The Vow of Celibacy Is a Sign of Eternal Life

During holiday dinner conversations, I often have to field this question: “Do you think the Church will start ordaining married men to the priesthood?” There was a time when I would respond by explaining how, in certain Eastern Catholic rites, there are married clergy — and that, even within the Roman rite, there are exceptional men to be found who are both married and ordained Catholic priests. (Look no farther than elsewhere on this page: Father Dwight Longenecker, who converted to the Catholic faith from Anglicanism, was granted a dispensation from the vow of celibacy.)

I abandoned this approach as I began to realize what people were really asking: Why does the Roman Catholic Church, as a practice, continue to call men to the priesthood only from among those who have been given the gift of celibacy? One uncle attempted to express it in this way: “I’m a businessman. I know what franchises look like. The Catholic Church is a franchise. You can go to any Catholic church and see the same fundamental things, just like you would at any franchise. Now, if I were to choose my managers only from among those men who had promised to live a life of celibacy, I wouldn’t be able to find enough of them. Does that problem sound familiar?”

Franchise or no, the more pressing issue for my uncle (and many others) remained celibacy. Does it have value in the United States today? What in fact, are the benefits of a life lived in celibacy, specifically to the American culture? My personal response to this query is the sign value it carries.

Nearly every day I drive across the Mississippi River, passing the many large billboards that line the bridge. One of them is for the lottery, and every day its numbers shout out for my attention — $20 million, $60 million, $200 million. This sign is an ever-present invitation to try the otherworldly odds at winning a prize even more unlikely to bring happiness. Regardless of the long odds behind the humongous numbers, the sign is powerful. There is something about the permanence of it, the fact that it is there regardless of my mood, the weather, the ever-changing traffic on the bridge. It serves as a constant invitation to invest my gift of hope in things of this world.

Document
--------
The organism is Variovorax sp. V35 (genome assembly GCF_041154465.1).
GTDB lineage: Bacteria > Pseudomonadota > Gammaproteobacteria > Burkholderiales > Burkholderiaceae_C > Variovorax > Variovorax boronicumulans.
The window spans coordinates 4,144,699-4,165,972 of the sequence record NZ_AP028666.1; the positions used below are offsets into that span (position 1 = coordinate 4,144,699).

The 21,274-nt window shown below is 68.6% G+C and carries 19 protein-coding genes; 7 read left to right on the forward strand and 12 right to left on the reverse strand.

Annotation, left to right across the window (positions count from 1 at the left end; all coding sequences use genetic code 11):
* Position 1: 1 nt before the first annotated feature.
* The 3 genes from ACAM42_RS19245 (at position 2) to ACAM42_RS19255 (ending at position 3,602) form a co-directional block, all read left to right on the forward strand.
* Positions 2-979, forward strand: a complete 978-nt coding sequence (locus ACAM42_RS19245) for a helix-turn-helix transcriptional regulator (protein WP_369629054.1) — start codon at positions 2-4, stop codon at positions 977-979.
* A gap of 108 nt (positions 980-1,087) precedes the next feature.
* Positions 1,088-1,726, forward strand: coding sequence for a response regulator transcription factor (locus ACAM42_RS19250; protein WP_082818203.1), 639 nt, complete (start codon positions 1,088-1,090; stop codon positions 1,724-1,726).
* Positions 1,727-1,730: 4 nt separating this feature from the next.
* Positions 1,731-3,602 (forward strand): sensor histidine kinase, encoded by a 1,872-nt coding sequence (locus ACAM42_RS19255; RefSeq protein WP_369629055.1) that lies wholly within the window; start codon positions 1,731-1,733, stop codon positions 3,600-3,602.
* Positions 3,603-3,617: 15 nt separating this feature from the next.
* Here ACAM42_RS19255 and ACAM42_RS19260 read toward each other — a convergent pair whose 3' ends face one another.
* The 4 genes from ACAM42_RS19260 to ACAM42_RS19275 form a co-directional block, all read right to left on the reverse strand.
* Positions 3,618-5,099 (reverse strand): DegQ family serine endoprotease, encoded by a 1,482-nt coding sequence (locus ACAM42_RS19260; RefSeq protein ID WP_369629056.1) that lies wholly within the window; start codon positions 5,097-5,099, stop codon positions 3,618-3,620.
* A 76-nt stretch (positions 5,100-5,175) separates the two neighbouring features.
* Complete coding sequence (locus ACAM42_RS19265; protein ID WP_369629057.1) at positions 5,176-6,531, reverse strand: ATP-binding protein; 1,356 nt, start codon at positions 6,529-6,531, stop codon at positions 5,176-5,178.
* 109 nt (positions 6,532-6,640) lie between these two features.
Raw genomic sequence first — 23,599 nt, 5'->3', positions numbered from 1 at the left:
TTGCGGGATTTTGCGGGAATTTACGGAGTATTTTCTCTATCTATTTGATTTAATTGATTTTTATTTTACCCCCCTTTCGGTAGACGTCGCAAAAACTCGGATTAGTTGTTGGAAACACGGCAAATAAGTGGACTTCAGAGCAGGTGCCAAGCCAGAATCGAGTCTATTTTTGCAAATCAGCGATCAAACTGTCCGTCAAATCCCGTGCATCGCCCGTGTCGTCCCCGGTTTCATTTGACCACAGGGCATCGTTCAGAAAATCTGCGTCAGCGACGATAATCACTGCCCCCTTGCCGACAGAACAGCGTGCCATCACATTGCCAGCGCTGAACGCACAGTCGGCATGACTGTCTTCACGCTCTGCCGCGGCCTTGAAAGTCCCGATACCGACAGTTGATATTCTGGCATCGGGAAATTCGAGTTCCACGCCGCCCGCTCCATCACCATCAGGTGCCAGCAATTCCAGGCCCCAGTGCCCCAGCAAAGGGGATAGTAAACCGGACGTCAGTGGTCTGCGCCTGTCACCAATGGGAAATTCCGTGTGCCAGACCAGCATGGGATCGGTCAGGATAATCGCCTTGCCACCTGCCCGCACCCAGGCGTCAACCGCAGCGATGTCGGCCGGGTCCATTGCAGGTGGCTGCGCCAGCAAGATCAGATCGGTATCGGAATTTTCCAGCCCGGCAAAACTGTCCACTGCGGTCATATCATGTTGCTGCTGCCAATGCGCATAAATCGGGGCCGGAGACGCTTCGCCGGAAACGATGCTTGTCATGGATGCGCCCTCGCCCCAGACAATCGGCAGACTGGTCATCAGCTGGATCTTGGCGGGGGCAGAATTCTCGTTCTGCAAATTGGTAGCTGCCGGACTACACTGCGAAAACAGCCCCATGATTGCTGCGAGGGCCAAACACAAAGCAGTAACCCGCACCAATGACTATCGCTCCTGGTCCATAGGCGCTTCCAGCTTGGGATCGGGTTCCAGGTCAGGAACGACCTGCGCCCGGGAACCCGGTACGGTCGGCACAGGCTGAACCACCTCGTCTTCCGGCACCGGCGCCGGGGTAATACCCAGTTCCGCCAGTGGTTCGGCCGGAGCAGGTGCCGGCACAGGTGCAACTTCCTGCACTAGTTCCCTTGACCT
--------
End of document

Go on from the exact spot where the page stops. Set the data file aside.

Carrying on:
In my spiritual life, I need an equally potent sign that “it’s not all here.” I need to be reminded that so many of these transitory gifts and trials are indeed going to pass away into an everlasting beatitude with God — or eternal separation from him. I need to be reminded of this reality because it’s the truth and because even truth can be easy to forget.

The gift of celibacy, when lived to its potential, is a sign reminding us of the Kingdom to come. The preaching and teaching of the Church is profoundly effective at illuminating this mystery, but even that pales next to an encounter with someone who has freely chosen to embrace the gift of celibacy.

As a married person, experiencing the profound joys of married and family life, I have found myself within the group of people standing outside of celibacy looking in with wonder and awe: “How can you choose this; do you know what you are sacrificing?” But these are the questions that spill out of our efforts to imagine not having what we have. There is a more profound question that comes at the height of our greatest successes and our worst failures: “Is this all there is?”

As long as we remain pilgrims, we hunger for more than this life can offer; we lose hope without signs that something will one day satisfy us. In his encyclical on Christian hope, Spe Salvi, Pope Benedict XVI wrote: “Only when the future is certain as a positive reality does it become possible to live the present as well.” I need only think of the people who have surrendered their entire lives in expectation of the life to come to bolster my hope.

To cast away the practice of ordaining celibate priests would be to lose one of the most powerful reminders of what is most important about our lives: how ready we are for the next one.

Christopher Menzhuber

writes from West St. Paul, Minnesota.